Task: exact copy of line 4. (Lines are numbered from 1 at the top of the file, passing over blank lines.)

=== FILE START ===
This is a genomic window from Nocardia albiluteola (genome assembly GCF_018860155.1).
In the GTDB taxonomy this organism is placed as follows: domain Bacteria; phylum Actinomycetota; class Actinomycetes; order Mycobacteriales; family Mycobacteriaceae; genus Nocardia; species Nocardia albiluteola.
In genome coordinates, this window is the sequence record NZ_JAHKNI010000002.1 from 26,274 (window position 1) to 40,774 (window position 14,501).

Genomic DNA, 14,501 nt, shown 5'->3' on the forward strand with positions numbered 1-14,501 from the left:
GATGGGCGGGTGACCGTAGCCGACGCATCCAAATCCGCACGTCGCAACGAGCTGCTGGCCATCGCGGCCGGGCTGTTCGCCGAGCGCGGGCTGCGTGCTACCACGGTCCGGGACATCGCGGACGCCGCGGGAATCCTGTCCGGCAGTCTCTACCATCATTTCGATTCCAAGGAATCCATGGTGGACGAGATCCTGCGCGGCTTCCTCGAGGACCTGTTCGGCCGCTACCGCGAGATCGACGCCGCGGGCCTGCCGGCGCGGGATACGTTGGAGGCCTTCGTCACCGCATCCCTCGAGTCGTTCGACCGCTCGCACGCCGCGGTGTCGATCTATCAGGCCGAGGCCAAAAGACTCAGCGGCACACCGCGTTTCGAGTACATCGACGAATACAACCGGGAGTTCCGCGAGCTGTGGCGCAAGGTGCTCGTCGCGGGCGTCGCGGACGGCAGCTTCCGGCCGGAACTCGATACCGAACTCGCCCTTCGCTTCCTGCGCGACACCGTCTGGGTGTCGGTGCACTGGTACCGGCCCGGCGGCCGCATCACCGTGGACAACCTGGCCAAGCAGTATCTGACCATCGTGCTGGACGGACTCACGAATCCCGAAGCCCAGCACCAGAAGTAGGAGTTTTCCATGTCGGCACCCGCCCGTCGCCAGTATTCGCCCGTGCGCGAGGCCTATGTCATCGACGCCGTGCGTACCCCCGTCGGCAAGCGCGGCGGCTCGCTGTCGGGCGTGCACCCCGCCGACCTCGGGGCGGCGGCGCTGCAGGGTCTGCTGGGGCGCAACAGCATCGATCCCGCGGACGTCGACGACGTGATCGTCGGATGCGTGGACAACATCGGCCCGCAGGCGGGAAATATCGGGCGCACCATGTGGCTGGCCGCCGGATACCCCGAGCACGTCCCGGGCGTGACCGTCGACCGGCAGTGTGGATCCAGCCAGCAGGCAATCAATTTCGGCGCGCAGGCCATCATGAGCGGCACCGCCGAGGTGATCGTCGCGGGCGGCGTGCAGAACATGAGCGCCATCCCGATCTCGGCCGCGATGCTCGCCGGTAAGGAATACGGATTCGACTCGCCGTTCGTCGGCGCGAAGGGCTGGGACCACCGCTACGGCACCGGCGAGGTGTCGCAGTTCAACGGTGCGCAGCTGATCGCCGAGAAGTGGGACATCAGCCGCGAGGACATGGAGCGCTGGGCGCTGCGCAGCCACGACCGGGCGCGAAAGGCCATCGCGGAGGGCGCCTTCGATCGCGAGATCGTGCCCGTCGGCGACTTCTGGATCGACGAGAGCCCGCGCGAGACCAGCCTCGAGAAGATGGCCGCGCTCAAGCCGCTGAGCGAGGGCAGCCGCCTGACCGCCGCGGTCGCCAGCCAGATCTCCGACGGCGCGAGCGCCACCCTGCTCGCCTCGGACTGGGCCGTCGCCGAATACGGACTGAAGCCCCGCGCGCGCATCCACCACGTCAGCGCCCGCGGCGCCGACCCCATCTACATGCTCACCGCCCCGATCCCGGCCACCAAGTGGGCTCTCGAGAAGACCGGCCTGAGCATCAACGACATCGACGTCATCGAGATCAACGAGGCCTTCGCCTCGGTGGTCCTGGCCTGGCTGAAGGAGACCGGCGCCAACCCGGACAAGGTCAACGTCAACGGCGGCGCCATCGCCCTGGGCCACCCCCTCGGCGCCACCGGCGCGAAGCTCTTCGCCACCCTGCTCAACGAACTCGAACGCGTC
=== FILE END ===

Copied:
Genomic DNA, 14,501 nt, shown 5'->3' on the forward strand with positions numbered 1-14,501 from the left: